At the end of January, my friend Helen won the Costa award, which is one of the biggest literary prizes in the UK. I’ve mentioned her brilliant book H is for Hawk a couple of times and keep raving about it. It finally comes out in the US in March, and she’s going on tour. She’s wonderful, as is her book, so please preorder and go see her!

A few days later, a couple of VCFA alumni won major awards in children’s literature, notably Kekla Magoon for her Coretta Scott King honor and Jandy Nelson for her Printz. Kekla was ahead of me in the program, and Jandy was a semester or two behind, and it’s so exciting to see how far they’ve come, and, of course, to read their brilliant books.

And then last week Andrew had his private thesis defense before his committee, which he passed in the best way possible. My coup? Throwing a surprise party for him that day that was, in fact, a complete surprise. He didn’t even know that I’d booked the babysitter for the night, let alone booked dinner for us at a restaurant he wanted to try and drinks afterwards with a dozen of his friends. He still has to submit his final draft and have his public defense (which is a formality), but the big hurdle has been passed, and in under three years!

A few days after that? The infant took his first few steps. I’m going to have to start calling him a toddler soon. How on earth did that happen?

It’s been an exciting few weeks, and I feel like I can’t keep up with the people around me. So I’ll simply celebrate them.

Originally published at anindita.org. You can comment here or there.

Jan. 22nd, 2015


I think I’ve mentioned that I’ve been working on a secret project. I’m delighted to announce the launch of Haven Education, an educational consultancy and writing coaching service. Please take a look at the site and our offerings — I’d love your feedback if you have any and your help spreading the word. The company’s based in Switzerland, but I am accepting clients internationally.

Originally published at anindita.org. You can comment here or there.

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Jan. 13th, 2015


With a new year comes new systems. In addition to reading process posts, I love hearing about how friends and colleagues organize themselves.

I’m a bit of an organization junkie. You probably can’t tell from my desk (there are piles, but they are ordered piles!), but I can’t live without my systems.

This year I’ve seen two come up repeatedly: bullet journals (Kate Messner blogged about hers here) and the Passion Planner. Both are paper based and look comprehensive and pretty wonderful.

I was a paper planner, but I switched to Workflowy a while ago, and in the fall switched again to Evernote. While I enjoy paper planning, I like having a system that’s on my computer and phone and backed up. I live in mortal terror of losing my planner, and it’s much faster for me to set recurring tasks and to update and change things as I go virtually rather than having to copy and write everything out by hand.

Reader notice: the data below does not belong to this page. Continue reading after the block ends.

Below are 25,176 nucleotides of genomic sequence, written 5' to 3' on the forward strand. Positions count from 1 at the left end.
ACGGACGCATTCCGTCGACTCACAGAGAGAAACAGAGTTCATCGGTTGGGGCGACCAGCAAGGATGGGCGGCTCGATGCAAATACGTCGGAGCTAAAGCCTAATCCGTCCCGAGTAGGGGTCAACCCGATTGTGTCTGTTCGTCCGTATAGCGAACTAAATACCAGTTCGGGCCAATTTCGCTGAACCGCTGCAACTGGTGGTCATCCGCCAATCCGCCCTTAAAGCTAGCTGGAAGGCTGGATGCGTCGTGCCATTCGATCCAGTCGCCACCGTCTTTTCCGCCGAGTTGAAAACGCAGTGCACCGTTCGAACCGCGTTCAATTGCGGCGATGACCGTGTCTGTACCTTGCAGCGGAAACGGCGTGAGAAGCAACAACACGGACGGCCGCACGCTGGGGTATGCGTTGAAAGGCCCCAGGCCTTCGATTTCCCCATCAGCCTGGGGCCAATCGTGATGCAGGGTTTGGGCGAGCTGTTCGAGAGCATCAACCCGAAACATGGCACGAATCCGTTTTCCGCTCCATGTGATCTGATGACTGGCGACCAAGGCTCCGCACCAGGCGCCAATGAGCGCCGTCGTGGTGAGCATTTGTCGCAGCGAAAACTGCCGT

My Evernote system was initially set up based on a Lifehacker post about The Secret Weapon, a GTD system built in Evernote. It looks really complicated, and it’s much more involved than I need. I tried it out for a few weeks and simplified as I went along until I had something that fit how I work.

I write and capture everything in Evernote — from grocery items as they occur to me to links for blog posts to notes for our family & friends newsletter. Evernote lets you attach images and PDFs, so if I need to fill out and submit a form, it gets attached to my to do so that I don’t have to track it down.

I’m pretty vigilant about daily and weekly planning, but as I looked through the bullet and passion planner systems, I realized that something big was missing from what I’ve been doing: reflection. My system didn’t leave time or create a space to evaluate how the week or the month had gone. I tend to set annual goals in the form of resolutions, but I check in on them at the beginning and end of the year and do my best along the way to keep those goals in mind, but my approach hasn’t been particularly mindful.

So I’ve added a layer. Now I have my reflections and evaluations in my journal and start each week and each month by looking back at what worked, what didn’t, and why in the previous time period and set some goals for the next one. I also loved one element of the passion planner — the ongoing list of good things that happened. For a while I was posting gratitudes here, but it didn’t make sense to post a gratitude every day, especially when some are very small or very personal.

Now I’m setting aside a page in my journal each week for that week’s good things and gratitudes. Sometimes it’s as small as an excellent scone and cup of coffee. Other days it’s something bigger, like the baby’s first tooth emerging. And now, on particularly challenging days, I read through some of these pages (which are, of course, indexed in the back of the journal for easy retrieval!) and smile and know things are okay, and I can move onto whatever is next.

Originally published at anindita.org. You can comment here or there.

Jan. 1st, 2015

Welcome, 2015!

2014 had a bit of a crazy end — we’d booked a special Christmas trip, not knowing if this would be our final one in Switzerland, and the night before we were supposed to leave, the baby came down with croup. It was too late to cancel, and we were sad about the sick baby, missing the trip, and losing out on hotel costs, but we had a Christmas miracle.